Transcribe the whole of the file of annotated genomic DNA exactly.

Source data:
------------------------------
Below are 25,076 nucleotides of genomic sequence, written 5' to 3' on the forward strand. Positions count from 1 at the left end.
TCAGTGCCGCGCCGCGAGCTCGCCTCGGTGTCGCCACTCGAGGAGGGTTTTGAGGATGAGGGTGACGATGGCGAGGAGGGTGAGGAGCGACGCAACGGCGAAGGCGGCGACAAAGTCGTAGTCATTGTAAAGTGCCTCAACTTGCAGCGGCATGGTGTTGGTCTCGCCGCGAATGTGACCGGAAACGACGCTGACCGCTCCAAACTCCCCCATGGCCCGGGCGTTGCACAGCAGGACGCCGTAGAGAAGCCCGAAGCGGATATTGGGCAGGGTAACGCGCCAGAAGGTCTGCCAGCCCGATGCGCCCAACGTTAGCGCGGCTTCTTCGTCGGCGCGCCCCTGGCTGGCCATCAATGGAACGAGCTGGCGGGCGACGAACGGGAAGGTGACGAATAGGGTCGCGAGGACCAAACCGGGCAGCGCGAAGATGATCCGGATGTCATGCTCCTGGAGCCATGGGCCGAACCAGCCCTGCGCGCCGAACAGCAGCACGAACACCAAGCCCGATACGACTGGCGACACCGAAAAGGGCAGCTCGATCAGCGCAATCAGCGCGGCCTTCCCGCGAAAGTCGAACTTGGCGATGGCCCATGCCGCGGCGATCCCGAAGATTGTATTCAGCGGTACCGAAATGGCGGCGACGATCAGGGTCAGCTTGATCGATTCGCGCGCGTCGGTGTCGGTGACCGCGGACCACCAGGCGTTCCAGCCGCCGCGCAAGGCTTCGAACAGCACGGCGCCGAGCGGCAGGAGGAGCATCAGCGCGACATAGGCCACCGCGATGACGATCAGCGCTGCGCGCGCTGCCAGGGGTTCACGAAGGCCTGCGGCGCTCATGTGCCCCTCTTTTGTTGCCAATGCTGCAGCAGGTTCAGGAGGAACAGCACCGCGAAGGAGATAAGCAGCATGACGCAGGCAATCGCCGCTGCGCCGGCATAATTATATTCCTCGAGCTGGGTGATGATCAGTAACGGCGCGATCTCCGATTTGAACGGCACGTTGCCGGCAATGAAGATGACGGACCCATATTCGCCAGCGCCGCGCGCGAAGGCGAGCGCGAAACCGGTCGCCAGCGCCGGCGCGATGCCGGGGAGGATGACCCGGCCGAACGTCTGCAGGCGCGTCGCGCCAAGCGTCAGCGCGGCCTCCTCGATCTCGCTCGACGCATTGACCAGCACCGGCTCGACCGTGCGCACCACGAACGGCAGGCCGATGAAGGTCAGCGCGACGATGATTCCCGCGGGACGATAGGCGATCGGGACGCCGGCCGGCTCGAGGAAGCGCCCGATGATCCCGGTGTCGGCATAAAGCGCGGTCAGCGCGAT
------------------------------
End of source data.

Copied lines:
Below are 25,076 nucleotides of genomic sequence, written 5' to 3' on the forward strand. Positions count from 1 at the left end.
TCAGTGCCGCGCCGCGAGCTCGCCTCGGTGTCGCCACTCGAGGAGGGTTTTGAGGATGAGGGTGACGATGGCGAGGAGGGTGAGGAGCGACGCAACGGCGAAGGCGGCGACAAAGTCGTAGTCATTGTAAAGTGCCTCAACTTGCAGCGGCATGGTGTTGGTCTCGCCGCGAATGTGACCGGAAACGACGCTGACCGCTCCAAACTCCCCCATGGCCCGGGCGTTGCACAGCAGGACGCCGTAGAGAAGCCCGAAGCGGATATTGGGCAGGGTAACGCGCCAGAAGGTCTGCCAGCCCGATGCGCCCAACGTTAGCGCGGCTTCTTCGTCGGCGCGCCCCTGGCTGGCCATCAATGGAACGAGCTGGCGGGCGACGAACGGGAAGGTGACGAATAGGGTCGCGAGGACCAAACCGGGCAGCGCGAAGATGATCCGGATGTCATGCTCCTGGAGCCATGGGCCGAACCAGCCCTGCGCGCCGAACAGCAGCACGAACACCAAGCCCGATACGACTGGCGACACCGAAAAGGGCAGCTCGATCAGCGCAATCAGCGCGGCCTTCCCGCGAAAGTCGAACTTGGCGATGGCCCATGCCGCGGCGATCCCGAAGATTGTATTCAGCGGTACCGAAATGGCGGCGACGATCAGGGTCAGCTTGATCGATTCGCGCGCGTCGGTGTCGGTGACCGCGGACCACCAGGCGTTCCAGCCGCCGCGCAAGGCTTCGAACAGCACGGCGCCGAGCGGCAGGAGGAGCATCAGCGCGACATAGGCCACCGCGATGACGATCAGCGCTGCGCGCGCTGCCAGGGGTTCACGAAGGCCTGCGGCGCTCATGTGCCCCTCTTTTGTTGCCAATGCTGCAGCAGGTTCAGGAGGAACAGCACCGCGAAGGAGATAAGCAGCATGACGCAGGCAATCGCCGCTGCGCCGGCATAATTATATTCCTCGAGCTGGGTGATGATCAGTAACGGCGCGATCTCCGATTTGAACGGCACGTTGCCGGCAATGAAGATGACGGACCCATATTCGCCAGCGCCGCGCGCGAAGGCGAGCGCGAAACCGGTCGCCAGCGCCGGCGCGATGCCGGGGAGGATGACCCGGCCGAACGTCTGCAGGCGCGTCGCGCCAAGCGTCAGCGCGGCCTCCTCGATCTCGCTCGACGCATTGACCAGCACCGGCTCGACCGTGCGCACCACGAACGGCAGGCCGATGAAGGTCAGCGCGACGATGATTCCCGCGGGACGATAGGCGATCGGGACGCCGGCCGGCTCGAGGAAGCGCCCGATGATCCCGGTGTCGGCATAAAGCGCGGTCAGCGCGAT